Alia Atkinson: ‘Not quite done, I have more to accomplish’

The world’s first black record holder at the Short Course World Championships, Jamaica’s very own Alia Atkinson (Photo contributed)

She’s Jamaica’s swim superstar, with a bubbly soul that welcomes all. Our very own ‘aquatic ambassador’, and Alia Atkinson feels she still has much more to contribute to the sport.

Atkinson, in a tell-all interview with BUZZ, said that she’ll continue to swim and fly the colours of Jamaica for as long as she can.

The swimmer paused briefly when asked, ‘Just who is Alia, outside the pool?’, but her answers, like an impassioned song, hit all the right chords.

Alia: The determined warrior

“I’m a person who has continued in the sport that she loves, and just fighting to continue for as long as possible” Atkinson explained.

Jamaica’s Alia Atkinson competes in the preliminary heats of the women’s 50m breaststroke swimming event at the 2015 FINA World Championships in Kazan on August 8, 2015. AFP PHOTO / ALEXANDER NEMENOV

Atkinson further described herself as somebody who never gives up; a woman who likes to have a fair playing field and be as accommodating to people of colour in a sport dominated by wealthy nations with intense programmes.

“I’m a daughter of God, I love children and anything really fluffy,” she giggled.

After a brief, pensive pause, Alia added, “I believe that there is more to be done; I have more to give and I’m just waiting for it to reveal itself.”

“Whether I stay in the sport long enough [for it] to reveal itself, I’m not sure, but I think I’m a stubborn athlete. Over the years I’ve gotten wiser, in terms of how I train or how I can help the sport for Jamaica, and for the Caribbean, and for people of colour. Individually, I guess I’m trying to be [competitive] where I am and see if my body can give it one more go,” the 30-year-old powerhouse told BUZZ.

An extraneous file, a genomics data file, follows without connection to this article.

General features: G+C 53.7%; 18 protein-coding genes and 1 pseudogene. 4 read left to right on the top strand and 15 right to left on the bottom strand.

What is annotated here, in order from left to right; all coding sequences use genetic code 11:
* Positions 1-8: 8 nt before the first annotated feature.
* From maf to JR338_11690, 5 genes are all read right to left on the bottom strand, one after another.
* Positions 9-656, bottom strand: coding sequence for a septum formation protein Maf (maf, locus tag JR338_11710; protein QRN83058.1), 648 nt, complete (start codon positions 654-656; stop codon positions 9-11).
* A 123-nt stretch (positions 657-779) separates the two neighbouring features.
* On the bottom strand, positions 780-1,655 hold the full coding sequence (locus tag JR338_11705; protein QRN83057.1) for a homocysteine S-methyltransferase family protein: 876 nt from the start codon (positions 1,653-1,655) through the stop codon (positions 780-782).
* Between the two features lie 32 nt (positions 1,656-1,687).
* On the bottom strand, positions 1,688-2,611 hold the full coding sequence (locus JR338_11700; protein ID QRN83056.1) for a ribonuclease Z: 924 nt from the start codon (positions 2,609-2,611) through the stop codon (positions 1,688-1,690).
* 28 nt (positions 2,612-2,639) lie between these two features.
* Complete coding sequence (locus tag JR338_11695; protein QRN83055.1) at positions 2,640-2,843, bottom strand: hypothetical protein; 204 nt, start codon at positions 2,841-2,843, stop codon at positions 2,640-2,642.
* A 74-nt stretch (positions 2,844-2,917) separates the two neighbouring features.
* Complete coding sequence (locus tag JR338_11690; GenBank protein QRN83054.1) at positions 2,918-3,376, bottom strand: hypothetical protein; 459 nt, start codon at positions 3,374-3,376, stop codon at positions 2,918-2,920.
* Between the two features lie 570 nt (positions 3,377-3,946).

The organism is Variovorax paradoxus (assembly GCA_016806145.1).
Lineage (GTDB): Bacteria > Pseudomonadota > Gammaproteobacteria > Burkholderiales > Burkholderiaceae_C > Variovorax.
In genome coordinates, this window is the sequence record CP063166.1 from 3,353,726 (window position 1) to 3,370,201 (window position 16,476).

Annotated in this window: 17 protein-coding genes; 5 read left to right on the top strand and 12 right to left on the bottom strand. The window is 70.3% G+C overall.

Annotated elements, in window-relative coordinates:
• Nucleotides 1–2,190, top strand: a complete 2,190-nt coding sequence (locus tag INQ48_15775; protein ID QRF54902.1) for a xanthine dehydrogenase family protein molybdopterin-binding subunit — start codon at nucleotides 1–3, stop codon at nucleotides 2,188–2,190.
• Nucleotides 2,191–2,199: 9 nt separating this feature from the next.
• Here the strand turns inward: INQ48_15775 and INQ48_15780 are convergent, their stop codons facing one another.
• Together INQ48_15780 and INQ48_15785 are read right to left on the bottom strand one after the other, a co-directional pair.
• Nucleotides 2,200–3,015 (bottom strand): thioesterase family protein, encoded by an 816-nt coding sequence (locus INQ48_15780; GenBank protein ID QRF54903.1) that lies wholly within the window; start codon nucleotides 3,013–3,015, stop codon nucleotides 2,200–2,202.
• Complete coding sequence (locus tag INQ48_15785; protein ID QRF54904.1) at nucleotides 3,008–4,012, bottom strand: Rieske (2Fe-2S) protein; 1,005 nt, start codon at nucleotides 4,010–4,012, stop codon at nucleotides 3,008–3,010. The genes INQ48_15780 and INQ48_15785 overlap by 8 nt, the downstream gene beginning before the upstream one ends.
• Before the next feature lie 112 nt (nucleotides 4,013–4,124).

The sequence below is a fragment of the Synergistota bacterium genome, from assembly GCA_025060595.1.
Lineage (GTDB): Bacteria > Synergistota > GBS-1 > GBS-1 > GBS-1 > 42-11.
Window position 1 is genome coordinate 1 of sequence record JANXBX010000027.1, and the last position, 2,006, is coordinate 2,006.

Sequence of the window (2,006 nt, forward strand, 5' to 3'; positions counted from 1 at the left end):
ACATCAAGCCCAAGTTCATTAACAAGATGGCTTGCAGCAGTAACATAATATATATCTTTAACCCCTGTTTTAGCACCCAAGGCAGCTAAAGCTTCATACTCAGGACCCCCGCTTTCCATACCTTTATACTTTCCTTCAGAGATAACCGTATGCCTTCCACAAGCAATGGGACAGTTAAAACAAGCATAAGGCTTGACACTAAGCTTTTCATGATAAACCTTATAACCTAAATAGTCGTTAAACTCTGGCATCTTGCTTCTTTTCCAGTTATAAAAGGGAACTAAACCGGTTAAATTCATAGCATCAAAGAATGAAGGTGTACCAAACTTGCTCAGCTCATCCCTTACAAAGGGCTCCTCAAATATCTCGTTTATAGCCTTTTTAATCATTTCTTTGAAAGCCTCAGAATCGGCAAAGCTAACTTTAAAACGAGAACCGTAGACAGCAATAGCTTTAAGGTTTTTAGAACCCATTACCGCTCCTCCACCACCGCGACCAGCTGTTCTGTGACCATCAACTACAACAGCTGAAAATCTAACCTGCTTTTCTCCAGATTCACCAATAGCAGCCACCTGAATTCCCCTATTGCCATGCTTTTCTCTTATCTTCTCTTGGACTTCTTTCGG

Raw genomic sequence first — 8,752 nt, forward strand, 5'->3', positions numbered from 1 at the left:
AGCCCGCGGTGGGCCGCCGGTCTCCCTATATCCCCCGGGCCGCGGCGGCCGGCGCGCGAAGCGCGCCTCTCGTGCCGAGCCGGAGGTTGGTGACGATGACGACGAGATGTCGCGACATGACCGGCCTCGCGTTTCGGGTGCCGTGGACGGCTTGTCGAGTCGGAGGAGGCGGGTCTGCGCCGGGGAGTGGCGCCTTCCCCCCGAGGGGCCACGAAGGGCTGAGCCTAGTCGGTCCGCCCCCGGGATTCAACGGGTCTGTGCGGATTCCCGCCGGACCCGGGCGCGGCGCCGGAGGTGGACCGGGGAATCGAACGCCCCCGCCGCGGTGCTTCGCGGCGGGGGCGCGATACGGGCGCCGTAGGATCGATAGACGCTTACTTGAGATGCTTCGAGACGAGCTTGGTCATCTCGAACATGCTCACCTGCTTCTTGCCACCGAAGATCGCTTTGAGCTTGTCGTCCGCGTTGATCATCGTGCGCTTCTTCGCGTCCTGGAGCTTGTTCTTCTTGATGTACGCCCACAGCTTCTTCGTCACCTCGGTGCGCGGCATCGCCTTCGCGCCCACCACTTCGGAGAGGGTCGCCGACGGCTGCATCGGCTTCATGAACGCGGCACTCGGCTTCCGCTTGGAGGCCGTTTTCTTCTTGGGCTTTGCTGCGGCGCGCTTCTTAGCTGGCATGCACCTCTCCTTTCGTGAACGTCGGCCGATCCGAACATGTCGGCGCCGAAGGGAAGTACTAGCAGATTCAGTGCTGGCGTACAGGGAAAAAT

‘There’s more in the tank’, Atkinson declares

As Jamaica’s swimming darling, Atkinson contended that she doesn’t think there might not be enough left ‘in the tank’, but rather, a certain mindset as one’s body ages and the mind starts to wander to the what-ifs.

“As you get older, yes, your body does break down but there are different tactics where you can build it back up,” Atkinson said.

“How you manipulate the body when you’re younger, it’s a bit different when you’re older. What takes place, if you’re injury-free, is more of the mental aspects,” she added.

“As you get older there are different conversations that you need to have. Unless you’re heavily funded, you can’t really focus on the sport too much, so mentally you start thinking about, ‘What else and the next chapter?’,” the proud Jamaican told BUZZ.

“And that’s when the mental fatigue starts to set in; when you’re not giving it 100% anymore,” she added.

Atkinson noted that she’s always considered her next steps outside of the pool, having asked herself many times what else she has found a passion to transitioning into. Still the calm and collected athlete, she noted that Alia is so much more than the sport of swimming.

“I’ve always thought about ‘What else?’, but it’s more like, ‘When swimming finishes, where do I see myself?’. To be honest, I never thought I’d be in the sport for this long, so, as I’ve gotten older, it was more academic-based; I realised there were so many more occupations that open up to me,” Alia told BUZZ.